German company BioNTech and American Pfizer have pledged to deliver 2 billion doses of their COVID-19 vaccines to middle- and low-income countries. The differences in vaccination rates between those countries and richer countries are disturbing. The Associated Press has the story:
COVID-19 vaccine manufacturers turning sights on middle- and low-income countries
ROME (AP) — American pharmaceutical company Pfizer and German company BioNTech pledged Friday to deliver 2 billion doses of their COVID-19 vaccine to middle- and low-income countries over the next 18 months, amid international calls for more vaccine solidarity.
The companies, which together developed the first vaccine to be authorized for use in the United States and Europe, made the announcement at a global health summit in Rome co-hosted by the European Union’s executive arm and Italy.
Pfizer CEO Albert Bourla said they expect to provide a billion of the doses this year and another billion in 2022.
It was unclear whether the deliveries would take place through the U.N.-backed COVAX program, which aims to ensure equitable access to COVID-19 shots for low-and middle-income countries, or if countries would get the doses at a reduced price directly from the companies.
Bourla said his company last year adopted a three-tiered pricing policy guaranteeing that low-income countries get the shots at cost and to have middle-income nations pay about half the price wealthier nations are charged.
Earlier this week, the COVAX effort suffered a major setback when its biggest supplier, the Serum Institute of India, announced it would likely not export any more vaccines until the end of the year due to COVID-19 crisis on the subcontinent.
As vaccination campaigns continue to progress in the Western world, poorer countries are struggling to acquire supplies. The U.N. Security Council expressed concern this week about the small number of doses that have reached Africa.
Last week, World Health Organization chief Tedros Adhanom Ghebreyesus urged rich countries to donate their vaccines before immunizing younger populations, including children. Experts warn that allowing the virus to spread unchecked anywhere in the world could lead to the emergence of potentially dangerous variants.
85% v. 0.3%
During Friday’s global health summit in Rome, Italian Premier Mario Draghi said that nearly 1.5 billion vaccine doses have been administered in over 180 countries worldwide. Yet only 0.3% were in low-income countries, while richer countries administered around 85%.
“The differences in the vaccination rates are staggering,” Draghi said at the event, which drew representatives from the Group of 20 industrial and emerging market nations and the heads of international organizations. “Not only are these disparities unacceptable, they are also a threat so long as the virus continues to circulate freely around the world it can mutate dangerously and undermine even the most successful vaccination campaign.”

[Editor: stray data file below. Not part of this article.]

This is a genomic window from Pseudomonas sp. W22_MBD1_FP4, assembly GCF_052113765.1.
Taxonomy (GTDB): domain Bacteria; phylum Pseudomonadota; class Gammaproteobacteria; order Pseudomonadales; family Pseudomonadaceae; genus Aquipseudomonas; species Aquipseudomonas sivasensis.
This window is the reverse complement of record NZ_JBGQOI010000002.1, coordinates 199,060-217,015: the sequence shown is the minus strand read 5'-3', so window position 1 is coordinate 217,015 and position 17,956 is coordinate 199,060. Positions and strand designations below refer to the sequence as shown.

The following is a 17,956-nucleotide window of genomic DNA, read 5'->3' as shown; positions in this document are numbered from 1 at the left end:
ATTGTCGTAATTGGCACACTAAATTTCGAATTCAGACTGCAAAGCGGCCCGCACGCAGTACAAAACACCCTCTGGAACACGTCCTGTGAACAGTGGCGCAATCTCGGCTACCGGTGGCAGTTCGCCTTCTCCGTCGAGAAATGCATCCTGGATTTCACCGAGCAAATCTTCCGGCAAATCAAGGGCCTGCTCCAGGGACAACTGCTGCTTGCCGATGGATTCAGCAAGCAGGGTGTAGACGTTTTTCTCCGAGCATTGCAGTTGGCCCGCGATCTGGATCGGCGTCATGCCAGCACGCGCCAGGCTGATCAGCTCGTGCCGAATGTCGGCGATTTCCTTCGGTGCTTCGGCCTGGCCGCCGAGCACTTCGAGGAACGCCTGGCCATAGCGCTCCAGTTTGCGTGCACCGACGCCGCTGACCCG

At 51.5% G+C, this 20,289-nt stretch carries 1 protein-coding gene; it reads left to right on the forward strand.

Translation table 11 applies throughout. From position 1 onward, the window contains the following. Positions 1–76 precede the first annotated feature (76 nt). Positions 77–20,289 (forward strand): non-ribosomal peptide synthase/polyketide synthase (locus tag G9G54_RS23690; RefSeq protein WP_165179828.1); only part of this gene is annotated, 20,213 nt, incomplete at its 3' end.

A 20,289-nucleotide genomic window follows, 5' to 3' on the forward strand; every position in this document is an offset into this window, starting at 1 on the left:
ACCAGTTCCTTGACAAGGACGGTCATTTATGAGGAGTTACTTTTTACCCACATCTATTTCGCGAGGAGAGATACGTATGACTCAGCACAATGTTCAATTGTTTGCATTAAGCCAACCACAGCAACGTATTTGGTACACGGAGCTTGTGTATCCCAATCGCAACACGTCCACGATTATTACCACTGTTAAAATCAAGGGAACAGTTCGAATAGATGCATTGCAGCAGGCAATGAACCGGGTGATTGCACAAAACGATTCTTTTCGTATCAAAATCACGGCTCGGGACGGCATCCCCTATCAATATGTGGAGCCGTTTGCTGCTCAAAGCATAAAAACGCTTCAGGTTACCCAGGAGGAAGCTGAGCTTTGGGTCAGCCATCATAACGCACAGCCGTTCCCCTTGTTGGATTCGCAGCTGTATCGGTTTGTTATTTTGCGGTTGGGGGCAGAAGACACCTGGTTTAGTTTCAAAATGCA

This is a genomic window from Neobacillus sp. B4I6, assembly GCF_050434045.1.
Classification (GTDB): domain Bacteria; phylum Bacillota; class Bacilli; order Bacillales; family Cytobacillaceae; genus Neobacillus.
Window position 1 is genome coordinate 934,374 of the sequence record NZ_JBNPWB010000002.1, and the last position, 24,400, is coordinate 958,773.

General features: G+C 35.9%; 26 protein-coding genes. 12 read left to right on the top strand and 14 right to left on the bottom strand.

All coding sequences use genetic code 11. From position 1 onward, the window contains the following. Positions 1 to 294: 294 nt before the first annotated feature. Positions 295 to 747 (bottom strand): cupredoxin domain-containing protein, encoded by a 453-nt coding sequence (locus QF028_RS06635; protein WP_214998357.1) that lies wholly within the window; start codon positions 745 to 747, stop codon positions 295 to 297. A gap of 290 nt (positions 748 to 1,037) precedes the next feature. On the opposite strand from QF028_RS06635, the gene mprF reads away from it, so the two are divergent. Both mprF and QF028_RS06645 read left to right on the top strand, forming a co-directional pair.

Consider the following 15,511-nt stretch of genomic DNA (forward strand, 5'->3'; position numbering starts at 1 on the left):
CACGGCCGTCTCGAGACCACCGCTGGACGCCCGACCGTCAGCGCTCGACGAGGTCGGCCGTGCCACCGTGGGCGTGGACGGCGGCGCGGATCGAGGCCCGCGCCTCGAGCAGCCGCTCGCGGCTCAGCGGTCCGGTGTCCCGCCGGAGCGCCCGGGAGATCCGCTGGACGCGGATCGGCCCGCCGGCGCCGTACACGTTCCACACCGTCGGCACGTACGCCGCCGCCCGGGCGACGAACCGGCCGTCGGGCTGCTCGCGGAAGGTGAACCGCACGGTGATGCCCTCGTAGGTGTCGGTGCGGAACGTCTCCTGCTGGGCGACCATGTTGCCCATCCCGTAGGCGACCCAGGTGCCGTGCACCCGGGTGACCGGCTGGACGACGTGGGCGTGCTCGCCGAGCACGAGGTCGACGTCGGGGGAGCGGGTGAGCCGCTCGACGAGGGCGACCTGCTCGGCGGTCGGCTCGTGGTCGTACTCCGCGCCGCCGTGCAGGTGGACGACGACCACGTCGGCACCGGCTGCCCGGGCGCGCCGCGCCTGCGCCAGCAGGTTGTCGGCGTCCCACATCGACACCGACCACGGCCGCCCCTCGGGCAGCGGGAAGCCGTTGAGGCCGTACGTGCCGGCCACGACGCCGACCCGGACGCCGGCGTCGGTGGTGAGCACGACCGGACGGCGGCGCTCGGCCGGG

To address inequalities and contain the pandemic, the head of the World Trade Organization said on the eve of the summit it’s also crucial to diversify vaccine manufacturing and to have more production taking place in Africa and Latin America. The European Union raised many of the same points WTO Director-General Okonjo-Iweala made, specifically looking to increase manufacturing production in Africa.
“Today, Africa imports 99% of its vaccines, and this has to change,” European Commission President Ursula von der Leyen. “And therefore, team Europe is launching an initiative with African partners to develop vaccine production in Africa. The initiative will develop a number of regional hubs distributed across the continent and it will draw on the full toolbox of team Europe, including 1 billion euros ($1.2 billion) of investment.”
Despite a recent call by the United States to waive COVID-19 vaccine patents as a way to increase supplies, participants at the summit were expected to insist that intellectual property rights were an important tool to boost vaccine production.
But EU parliament member from Italy, David Sassoli, said that sharing patents is a necessity during the health crisis.
“The entire international community must take shared responsibility. This is why we support the call to negotiate a new global treaty to strengthen the common system for monitoring and responding to epidemics,” he said.
Sassoli’s views are not widely shared; there is a lack of consensus among EU countries on a temporary waiver of patent rights for COVID-19 vaccines. EU officials have argued that waiving patents would yield no short-term or intermediate improvement and could even have a negative impact.
Draghi said Italy is open to the idea on the condition that the any waiver measure is “targeted and time-limited and does not undermine incentives for pharmaceutical companies to innovate.”